Generating social network data using partially described networks: an example informing avian influenza control in the British poultry industry

Sema Nickbakhsh*, Louise Matthews, Paul R. Bessell, Stuart W. J. Reid, Rowland R. Kao

*Corresponding author for this work

Research output: Contribution to journalArticlepeer-review

Abstract / Description of output

Background: Targeted sampling can capture the characteristics of more vulnerable sectors of a population, but may bias the picture of population level disease risk. When sampling network data, an incomplete description of the population may arise leading to biased estimates of between-host connectivity. Avian influenza (AI) control planning in Great Britain (GB) provides one example where network data for the poultry industry (the Poultry Network Database or PND), targeted large premises and is consequently demographically biased. Exposing the effect of such biases on the geographical distribution of network properties could help target future poultry network data collection exercises. These data will be important for informing the control of potential future disease outbreaks.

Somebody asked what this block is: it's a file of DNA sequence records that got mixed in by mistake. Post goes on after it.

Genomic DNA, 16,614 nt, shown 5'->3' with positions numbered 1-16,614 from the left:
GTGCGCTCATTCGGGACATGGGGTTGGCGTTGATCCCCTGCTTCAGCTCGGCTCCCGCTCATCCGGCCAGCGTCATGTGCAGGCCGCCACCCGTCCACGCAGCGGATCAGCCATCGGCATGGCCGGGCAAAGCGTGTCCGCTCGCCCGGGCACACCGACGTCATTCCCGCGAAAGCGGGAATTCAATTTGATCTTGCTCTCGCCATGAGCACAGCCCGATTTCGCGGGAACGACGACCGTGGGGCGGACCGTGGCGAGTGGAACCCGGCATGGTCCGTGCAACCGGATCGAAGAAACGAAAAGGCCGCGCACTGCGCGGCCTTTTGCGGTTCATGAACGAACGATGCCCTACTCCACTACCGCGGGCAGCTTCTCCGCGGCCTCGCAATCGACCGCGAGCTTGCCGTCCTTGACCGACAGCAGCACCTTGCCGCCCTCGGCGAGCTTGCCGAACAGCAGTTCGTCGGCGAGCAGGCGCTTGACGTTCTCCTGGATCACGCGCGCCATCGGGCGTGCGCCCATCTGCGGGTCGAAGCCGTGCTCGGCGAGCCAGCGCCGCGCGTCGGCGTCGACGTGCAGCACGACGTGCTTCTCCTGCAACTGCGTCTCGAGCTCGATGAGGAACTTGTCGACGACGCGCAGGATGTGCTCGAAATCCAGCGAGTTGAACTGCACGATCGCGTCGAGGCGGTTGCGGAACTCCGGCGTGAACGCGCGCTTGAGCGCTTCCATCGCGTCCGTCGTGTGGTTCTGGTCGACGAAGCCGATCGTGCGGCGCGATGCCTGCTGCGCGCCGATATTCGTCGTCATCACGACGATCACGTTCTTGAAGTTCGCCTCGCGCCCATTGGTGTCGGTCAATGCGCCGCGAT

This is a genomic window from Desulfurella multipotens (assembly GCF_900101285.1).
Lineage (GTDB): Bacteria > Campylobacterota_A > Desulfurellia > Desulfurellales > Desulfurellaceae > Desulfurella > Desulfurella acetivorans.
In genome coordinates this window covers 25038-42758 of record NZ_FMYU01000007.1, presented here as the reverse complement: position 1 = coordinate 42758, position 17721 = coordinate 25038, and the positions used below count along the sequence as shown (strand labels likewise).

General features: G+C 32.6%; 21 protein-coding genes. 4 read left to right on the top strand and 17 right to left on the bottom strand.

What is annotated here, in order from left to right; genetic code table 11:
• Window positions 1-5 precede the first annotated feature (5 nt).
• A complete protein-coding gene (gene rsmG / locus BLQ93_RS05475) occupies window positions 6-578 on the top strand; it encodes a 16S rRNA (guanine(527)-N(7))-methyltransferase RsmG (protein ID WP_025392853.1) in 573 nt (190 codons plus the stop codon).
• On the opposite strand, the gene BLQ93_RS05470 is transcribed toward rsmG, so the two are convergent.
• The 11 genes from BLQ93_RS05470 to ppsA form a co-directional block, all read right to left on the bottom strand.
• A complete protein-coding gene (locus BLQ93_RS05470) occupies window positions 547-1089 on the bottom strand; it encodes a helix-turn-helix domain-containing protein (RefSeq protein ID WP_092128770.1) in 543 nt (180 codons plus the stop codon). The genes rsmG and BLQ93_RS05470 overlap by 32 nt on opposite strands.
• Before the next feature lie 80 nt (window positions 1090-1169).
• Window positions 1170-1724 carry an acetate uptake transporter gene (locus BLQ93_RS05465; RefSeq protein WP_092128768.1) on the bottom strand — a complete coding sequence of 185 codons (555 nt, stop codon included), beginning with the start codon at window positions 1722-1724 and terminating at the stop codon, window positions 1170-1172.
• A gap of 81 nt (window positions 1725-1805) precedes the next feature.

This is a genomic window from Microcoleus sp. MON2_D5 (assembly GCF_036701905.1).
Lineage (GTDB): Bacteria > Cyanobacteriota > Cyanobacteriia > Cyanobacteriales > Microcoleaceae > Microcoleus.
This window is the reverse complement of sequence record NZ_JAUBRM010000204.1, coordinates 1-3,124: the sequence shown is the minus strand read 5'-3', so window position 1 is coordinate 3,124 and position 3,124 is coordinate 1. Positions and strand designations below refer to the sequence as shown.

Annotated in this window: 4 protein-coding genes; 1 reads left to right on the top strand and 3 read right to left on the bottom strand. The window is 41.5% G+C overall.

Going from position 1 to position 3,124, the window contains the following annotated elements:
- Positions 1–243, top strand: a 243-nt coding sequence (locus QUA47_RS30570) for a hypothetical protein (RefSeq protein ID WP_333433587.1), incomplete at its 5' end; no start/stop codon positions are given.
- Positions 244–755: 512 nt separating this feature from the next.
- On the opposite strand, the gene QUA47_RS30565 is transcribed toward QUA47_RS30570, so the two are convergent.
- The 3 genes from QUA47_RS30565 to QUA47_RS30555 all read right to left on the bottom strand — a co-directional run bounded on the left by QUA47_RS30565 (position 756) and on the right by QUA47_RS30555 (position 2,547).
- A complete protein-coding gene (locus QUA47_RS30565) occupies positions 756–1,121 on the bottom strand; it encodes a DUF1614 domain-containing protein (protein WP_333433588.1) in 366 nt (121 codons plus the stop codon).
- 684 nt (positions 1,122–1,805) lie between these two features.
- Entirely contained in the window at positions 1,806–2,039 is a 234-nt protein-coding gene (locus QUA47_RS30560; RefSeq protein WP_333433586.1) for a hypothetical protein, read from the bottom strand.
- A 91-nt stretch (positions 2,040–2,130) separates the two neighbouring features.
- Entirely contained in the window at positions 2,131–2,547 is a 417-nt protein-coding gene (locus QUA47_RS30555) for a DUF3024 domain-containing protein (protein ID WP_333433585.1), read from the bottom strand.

Results: The PND was used to compute between-farm association frequencies, assuming that farms sharing the same slaughterhouse or catching company, or through integration, are potentially epidemiologically linked. The fitted statistical models were extrapolated to the Great Britain Poultry Register (GBPR); this dataset is more representative of the poultry industry but lacks network information. This comparison showed how systematic biases in the demographic characterisation of a network, resulting from targeted sampling procedures, can bias the derived picture of between-host connectivity within the network.

Conclusions: With particular reference to the predictive modeling of AI in GB, we find significantly different connectivity patterns across GB when network estimates incorporate the more demographically representative information provided by the GBPR; this has not been accounted for by previous epidemiological analyses. We recommend ranking geographical regions, based on relative confidence in extrapolated estimates, for prioritising further data collection. Evaluating whether and how the between-farm association frequencies impact on the risk of between-farm transmission will be the focus of future work.

Original languageEnglish
Article numberARTN 66
Number of pages16
JournalBMC Veterinary Research
Volume7
DOIs
Publication statusPublished - 25 Oct 2011

Keywords / Materials (for Non-textual outputs)

  • BROILER FLOCKS
  • RISK-FACTORS
  • GREAT-BRITAIN
  • OUTBREAK
  • SPREAD
  • LIVESTOCK MOVEMENTS
  • VIRUS
  • TRANSMISSION
  • MOUTH EPIDEMIC
  • MISSING DATA

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